This story is the third in a series looking back at VCU's 2011 run to the Final Four, and the impact of it, 10 years later.
The night of the NCAA tournament selection show in 2011, after VCU made the field, coach Shaka Smart held a team meeting.
Earlier in the evening, sophomore guard Darius Theus was on the highway headed home to Portsmouth. He was driving when he found out the Rams were selected to the Big Dance but turned around and rushed back toward Broad Street to make the ensuing meeting.
“I’m driving so fast like, ‘Man, we’re in the tournament, we’re in the tournament.’ I need to get back,” Theus said.
Theus did make it back in time. And the meeting, he said, was like a breath of fresh air.
Uncertainty and, perhaps, doubt about VCU’s chances of making the tournament were replaced by opportunity.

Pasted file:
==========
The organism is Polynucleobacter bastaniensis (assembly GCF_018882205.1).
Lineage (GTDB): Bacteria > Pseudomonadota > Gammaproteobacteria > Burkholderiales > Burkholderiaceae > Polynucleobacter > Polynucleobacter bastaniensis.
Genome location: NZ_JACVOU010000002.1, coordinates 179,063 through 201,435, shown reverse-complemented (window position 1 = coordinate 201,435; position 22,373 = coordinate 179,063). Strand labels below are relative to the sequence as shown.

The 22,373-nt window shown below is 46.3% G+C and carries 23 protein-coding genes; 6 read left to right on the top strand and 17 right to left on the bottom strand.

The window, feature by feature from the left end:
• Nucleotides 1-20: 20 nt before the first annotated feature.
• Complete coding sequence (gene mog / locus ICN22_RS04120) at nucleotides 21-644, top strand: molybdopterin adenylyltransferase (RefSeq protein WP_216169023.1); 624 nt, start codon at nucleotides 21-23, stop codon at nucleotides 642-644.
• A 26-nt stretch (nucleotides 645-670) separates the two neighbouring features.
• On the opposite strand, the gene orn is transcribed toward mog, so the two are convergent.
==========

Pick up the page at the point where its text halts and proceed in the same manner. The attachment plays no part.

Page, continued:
“Coach, really, he made it about the seniors,” Theus said of the meeting. “He made it about Joey [Rodriguez], Brandon [Rozzell], Ed [Nixon] and [Jamie] Skeen. He made it about them. Strictly about them. This is what we’re doing this for. For these guys, they get to put the jersey on again.”
And, as went, they got to put the jersey on again, and again, and again, and again, and again and again.
As Rozzell described it, the Rams came out guns blazing against USC in the First Four, wanting to send a message that they were there and that they were going to try to make the best of the opportunity.
And their message, as they danced through the tournament to the Final Four, came through loud and clear.
“One thing about that team and one thing about the guys on that team, as well as the coaching staff — I think it still shows today with coach [Mike] Rhoades at VCU — nobody really cared who lined up across from us,” Rozzell said. “I think that’s just the way we were recruited, I think.